As for the plot, readers will have to suspend their disbelief here. It's agreed upon with most other readers that things can go a bit too easily for our main character, with him somehow finding the right tools or resources right when he needs them. That's usually the case for many adventure stories, so it's not a huge surprise, but it definitely requires forgiveness on the part of the reader. There are also the usual adventure themes here — survival, heroism, determination, loss, success, overcoming challenges and facing new ones with bravery. In this way, it's pretty predictable, but some readers may enjoy that, as it's what's to be expected with an RPG-centered story.

The actual plot is a little murky. Essentially, Richter builds a nation that brings together humans and non-humans as the ‘chaos seeds' in question can cause some serious destruction in the wrong hands. This gives Richter a chance to act as a type of God which can prove to be interesting if not questionable during some points in the story. In the end, It's clear that the plot is irrelevant in the grand scheme of the book itself, which will irritate those who were hoping for something detailed a la Tolkien. By the same token, those who found themselves bored with the intricate details of something like “Lord of the Rings” will definitely have an easier time working through this story.

Lastly, there's no denying that the book could have used more time in the hands of an editor. There are missing commas and apostrophes and one too many exclamation marks. At times, word usage can be a little out of place or awkward, which can throw off the reader and take him or her out of the story. Again, this won't be a big deal to some, though I found that it could distract from what I was supposed to be caring about at times. At the same time, this makes the book a breeze to get through, not using overly complex descriptions, phrases or verbiage that will take time to decipher. Those who like this book will likely be tempted to read the rest of the series and keep an eye out for Kong's future works.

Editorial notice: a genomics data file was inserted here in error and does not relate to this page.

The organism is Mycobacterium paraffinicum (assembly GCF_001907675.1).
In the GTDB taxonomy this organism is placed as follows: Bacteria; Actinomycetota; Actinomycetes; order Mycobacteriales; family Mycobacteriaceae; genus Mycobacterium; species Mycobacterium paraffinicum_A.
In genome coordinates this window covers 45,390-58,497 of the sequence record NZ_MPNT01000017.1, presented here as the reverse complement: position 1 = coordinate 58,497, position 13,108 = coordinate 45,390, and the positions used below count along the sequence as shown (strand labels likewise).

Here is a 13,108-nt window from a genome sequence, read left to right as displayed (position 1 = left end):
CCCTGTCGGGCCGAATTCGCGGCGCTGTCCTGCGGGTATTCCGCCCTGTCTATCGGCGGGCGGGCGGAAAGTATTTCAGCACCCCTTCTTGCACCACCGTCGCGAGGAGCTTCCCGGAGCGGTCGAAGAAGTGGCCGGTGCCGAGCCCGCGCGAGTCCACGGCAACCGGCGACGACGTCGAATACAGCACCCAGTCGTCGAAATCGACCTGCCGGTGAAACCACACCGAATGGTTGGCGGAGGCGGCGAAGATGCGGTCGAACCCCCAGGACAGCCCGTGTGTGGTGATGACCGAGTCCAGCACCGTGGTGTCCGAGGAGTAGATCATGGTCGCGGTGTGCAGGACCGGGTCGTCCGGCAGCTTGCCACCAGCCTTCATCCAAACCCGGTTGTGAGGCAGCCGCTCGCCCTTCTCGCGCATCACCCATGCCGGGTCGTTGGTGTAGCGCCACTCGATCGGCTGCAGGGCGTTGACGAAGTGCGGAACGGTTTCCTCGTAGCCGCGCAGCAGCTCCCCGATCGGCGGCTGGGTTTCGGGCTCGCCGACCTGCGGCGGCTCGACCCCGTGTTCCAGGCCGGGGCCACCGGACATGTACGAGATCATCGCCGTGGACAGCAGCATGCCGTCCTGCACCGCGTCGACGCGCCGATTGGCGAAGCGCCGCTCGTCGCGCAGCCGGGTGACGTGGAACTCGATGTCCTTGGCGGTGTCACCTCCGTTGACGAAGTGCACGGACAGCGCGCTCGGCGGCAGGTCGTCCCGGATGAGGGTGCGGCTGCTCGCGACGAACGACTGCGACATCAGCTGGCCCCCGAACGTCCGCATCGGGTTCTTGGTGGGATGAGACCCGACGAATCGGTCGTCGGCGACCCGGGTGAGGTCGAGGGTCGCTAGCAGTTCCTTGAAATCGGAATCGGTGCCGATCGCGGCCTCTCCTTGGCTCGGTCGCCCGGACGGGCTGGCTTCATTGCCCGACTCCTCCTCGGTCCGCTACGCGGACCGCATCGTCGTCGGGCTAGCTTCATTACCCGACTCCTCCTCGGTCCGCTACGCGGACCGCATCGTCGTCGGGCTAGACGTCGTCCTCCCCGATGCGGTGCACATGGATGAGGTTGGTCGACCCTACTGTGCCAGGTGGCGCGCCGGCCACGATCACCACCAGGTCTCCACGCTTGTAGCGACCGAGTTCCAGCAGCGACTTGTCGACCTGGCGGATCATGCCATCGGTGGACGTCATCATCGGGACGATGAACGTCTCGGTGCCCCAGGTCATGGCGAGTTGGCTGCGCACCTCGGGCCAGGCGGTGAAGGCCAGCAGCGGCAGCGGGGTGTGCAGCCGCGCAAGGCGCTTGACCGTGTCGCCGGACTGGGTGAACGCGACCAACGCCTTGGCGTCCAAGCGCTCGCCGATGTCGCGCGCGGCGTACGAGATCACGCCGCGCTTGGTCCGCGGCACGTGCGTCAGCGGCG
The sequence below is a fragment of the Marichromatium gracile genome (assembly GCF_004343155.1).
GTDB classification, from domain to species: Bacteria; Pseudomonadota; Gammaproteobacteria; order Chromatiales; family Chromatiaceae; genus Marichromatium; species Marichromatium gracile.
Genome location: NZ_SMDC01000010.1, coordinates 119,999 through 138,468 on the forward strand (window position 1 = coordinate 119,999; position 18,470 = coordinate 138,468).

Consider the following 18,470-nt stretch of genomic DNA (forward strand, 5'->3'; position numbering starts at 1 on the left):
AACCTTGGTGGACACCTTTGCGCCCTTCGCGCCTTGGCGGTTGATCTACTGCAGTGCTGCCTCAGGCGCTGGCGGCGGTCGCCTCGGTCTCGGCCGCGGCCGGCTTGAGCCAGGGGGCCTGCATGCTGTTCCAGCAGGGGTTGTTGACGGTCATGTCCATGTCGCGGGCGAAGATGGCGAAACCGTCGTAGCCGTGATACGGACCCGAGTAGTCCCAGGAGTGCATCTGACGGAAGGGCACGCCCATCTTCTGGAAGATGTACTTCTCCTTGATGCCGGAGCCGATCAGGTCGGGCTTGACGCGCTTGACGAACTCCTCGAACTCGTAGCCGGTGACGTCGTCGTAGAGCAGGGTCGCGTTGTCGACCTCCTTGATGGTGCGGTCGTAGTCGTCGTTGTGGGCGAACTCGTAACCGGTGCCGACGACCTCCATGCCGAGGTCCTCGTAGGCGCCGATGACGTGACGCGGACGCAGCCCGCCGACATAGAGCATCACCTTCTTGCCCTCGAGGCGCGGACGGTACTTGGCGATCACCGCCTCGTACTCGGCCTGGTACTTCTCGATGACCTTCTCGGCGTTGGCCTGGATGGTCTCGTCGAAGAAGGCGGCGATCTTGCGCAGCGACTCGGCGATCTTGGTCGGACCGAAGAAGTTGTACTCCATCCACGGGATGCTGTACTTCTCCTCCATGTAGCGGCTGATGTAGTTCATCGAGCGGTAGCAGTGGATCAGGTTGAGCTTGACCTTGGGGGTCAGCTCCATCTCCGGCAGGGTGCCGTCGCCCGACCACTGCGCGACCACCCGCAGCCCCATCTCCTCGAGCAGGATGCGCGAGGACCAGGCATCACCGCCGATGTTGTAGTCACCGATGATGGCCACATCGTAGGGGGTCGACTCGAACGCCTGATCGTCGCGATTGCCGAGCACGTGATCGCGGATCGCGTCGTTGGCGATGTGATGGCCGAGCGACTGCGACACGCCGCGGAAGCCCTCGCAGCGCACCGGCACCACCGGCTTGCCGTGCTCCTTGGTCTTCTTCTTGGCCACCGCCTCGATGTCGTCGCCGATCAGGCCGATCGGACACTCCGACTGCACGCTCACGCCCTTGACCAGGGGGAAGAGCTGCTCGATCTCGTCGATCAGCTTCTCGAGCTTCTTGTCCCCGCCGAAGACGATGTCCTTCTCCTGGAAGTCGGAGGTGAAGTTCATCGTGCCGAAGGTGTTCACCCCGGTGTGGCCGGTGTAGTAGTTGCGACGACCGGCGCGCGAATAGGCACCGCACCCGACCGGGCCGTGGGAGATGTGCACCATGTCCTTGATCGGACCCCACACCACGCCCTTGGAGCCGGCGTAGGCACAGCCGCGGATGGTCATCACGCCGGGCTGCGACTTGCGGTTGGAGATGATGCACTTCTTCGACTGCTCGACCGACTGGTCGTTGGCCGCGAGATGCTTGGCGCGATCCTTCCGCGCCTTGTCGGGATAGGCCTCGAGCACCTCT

4 Stars: Good read for people that are into the genre

Recommended for: Fans of LitRPG or newcomers alike.

Lovers of the LitRPG will have no doubt heard of this book and should definitely check it out, as it remains a foundation in the genre. Newcomers will either be enthralled by the upcoming genre or may find it's simply not for them — but “The Land: Founding” is worth a shot to see whether it's a fit or not.

  • Trigger Warning: Readers who are off-put by crude humor, especially in regards to gender, may feel triggered by this work.